There is a lot of talk about NHS funding and services and there is a lot of talk about social care funding or lack of funding and services but rarely do I see the two linked and yet I consider Health and Social Care to have a symbiance with one another.
At the moment, health and social care – the help given mainly to old or disabled patients to help them continue to live at home rather than in hospital or nursing homes – are different systems in England. NHS medical treatment and domiciliary support, which is provided mainly by local councils, are usually not joined-up.
Adult social care has enjoyed an average annual real-terms growth of 5.1 per cent since 1994 but much of this has been absorbed by demographic pressures. Over the past five years spending on services for people with learning disabilities has risen by 20 per cent and for those with physical disabilities by nearly 14 per cent. But spending for older people has increased by less than 3 per cent and has not kept pace with demographic change, according to the Kings Fund.
Mounting demands on care budgets has led the government to identify additional resources in the Spending Review and to commission an independent review to recommend a more sustainable way of funding care for the future. But a tough spending settlement for local government suggests that a funding gap of at least £1.2 billion could open up by 2017 unless all councils can achieve unprecedented efficiency savings. What's more the last autumn statement made it very clear that there was no extra spending for social care in England.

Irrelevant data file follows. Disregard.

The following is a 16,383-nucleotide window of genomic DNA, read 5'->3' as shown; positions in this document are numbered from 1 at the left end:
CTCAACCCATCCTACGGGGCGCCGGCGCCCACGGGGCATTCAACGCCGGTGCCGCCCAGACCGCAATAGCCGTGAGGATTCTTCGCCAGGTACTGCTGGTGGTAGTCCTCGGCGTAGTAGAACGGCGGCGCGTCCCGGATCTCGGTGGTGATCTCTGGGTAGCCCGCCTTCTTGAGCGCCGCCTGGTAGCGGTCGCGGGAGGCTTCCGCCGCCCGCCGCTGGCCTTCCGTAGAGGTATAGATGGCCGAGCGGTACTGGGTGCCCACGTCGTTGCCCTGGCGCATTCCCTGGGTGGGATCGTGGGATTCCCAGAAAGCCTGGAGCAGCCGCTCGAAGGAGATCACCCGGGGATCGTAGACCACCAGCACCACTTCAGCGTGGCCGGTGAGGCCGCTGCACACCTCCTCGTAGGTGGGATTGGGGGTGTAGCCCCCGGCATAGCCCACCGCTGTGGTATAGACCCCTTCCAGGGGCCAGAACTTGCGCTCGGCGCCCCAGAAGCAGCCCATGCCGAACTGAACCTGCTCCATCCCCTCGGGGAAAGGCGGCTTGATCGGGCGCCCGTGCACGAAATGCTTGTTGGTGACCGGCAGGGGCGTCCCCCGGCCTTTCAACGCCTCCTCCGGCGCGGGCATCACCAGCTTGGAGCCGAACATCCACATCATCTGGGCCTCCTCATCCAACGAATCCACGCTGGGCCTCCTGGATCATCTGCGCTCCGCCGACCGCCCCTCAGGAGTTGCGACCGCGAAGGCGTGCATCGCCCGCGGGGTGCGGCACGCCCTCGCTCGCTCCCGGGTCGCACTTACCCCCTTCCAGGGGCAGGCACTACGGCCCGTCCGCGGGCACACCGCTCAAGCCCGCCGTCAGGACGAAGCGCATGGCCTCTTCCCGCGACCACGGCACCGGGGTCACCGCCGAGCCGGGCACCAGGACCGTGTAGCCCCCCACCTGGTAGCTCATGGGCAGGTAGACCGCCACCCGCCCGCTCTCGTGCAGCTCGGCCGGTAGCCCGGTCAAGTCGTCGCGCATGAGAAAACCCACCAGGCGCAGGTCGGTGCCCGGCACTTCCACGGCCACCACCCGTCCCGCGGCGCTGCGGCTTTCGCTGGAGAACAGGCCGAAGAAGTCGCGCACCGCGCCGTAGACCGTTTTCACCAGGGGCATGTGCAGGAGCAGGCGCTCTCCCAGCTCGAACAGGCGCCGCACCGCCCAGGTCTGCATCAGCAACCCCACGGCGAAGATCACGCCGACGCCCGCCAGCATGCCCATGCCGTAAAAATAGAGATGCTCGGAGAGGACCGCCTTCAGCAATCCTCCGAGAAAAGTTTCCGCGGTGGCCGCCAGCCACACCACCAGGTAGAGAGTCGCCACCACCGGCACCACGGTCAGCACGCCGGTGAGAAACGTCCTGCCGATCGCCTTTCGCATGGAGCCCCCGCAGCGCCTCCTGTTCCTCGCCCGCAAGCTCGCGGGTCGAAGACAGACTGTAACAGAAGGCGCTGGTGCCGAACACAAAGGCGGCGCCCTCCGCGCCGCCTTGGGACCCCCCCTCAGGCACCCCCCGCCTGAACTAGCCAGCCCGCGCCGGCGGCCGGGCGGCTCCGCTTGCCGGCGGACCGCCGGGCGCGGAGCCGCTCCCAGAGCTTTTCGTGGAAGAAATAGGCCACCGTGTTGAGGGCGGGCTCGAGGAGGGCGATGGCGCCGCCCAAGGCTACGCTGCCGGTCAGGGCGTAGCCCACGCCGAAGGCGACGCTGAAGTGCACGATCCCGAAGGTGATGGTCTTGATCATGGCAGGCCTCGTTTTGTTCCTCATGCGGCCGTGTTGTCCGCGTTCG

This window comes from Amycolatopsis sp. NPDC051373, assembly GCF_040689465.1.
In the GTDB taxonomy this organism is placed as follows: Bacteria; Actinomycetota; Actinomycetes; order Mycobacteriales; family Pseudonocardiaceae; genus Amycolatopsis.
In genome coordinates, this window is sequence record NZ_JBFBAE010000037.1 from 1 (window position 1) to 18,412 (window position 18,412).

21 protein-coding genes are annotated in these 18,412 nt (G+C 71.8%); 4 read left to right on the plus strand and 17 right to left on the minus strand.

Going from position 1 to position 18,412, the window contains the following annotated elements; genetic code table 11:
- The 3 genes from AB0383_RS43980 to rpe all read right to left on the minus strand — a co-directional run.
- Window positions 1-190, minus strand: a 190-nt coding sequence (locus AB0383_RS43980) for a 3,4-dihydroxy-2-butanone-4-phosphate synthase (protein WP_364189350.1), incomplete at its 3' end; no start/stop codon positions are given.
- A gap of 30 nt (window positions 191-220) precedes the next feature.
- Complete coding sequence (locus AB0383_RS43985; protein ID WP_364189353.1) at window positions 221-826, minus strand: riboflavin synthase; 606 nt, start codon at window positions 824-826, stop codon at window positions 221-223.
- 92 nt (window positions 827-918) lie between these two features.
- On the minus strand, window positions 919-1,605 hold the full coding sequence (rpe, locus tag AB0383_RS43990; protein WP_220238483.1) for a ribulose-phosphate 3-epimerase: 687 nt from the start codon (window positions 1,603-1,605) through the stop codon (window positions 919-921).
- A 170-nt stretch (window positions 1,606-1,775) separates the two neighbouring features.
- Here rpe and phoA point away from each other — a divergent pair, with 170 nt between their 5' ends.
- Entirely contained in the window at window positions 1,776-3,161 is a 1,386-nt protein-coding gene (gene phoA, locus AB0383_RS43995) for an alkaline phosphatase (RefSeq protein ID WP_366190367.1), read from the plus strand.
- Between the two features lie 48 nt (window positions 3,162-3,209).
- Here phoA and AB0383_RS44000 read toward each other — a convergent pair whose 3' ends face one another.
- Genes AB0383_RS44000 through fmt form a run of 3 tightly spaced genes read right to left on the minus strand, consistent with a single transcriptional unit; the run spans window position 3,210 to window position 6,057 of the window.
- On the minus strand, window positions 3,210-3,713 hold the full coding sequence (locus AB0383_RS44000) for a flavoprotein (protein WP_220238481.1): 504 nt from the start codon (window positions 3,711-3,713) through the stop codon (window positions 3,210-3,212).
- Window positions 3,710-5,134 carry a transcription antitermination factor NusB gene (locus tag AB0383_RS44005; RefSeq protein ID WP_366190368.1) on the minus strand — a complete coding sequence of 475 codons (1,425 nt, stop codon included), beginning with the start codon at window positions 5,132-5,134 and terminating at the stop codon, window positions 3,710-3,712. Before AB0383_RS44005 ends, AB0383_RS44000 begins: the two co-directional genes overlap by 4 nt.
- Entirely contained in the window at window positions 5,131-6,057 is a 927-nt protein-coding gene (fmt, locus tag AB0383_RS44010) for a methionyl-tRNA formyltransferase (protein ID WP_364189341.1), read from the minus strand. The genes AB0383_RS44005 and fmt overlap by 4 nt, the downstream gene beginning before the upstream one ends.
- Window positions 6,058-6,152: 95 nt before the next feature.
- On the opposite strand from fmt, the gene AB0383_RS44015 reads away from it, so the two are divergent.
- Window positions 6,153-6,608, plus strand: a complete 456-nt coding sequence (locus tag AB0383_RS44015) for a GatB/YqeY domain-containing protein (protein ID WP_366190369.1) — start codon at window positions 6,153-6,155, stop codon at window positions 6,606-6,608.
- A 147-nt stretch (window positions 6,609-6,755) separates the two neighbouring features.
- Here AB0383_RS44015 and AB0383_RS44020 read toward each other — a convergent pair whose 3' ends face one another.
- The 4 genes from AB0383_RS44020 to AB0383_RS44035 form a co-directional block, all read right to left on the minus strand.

The consequences are that even fewer people will receive the care and support they need. This will have knock-on effects for people needing NHS care as there will be more emergency admissions to hospital, delayed discharges and longer waits for treatment. Currently there is a battle between the hospitals [A&E] and social care. Someone is taking into hospital and treated medically, they are improved and the hospital wants their bed back, but unless the person can leave under their own steam or are moved by social services, bed-blocking can ensue and this is causing friction.
Social care is not simply an adjunct to the smooth running of the NHS. It is possible that under-investment in vital health services, such as continence and community nursing, may generate additional demand for social care support. A better understanding of the reciprocal relationship between spending in health and social care is essential to ensure that they operate as a whole system of care. NHS Health and Social Care have a symbiance with one another and until this is accepted little progress can be made.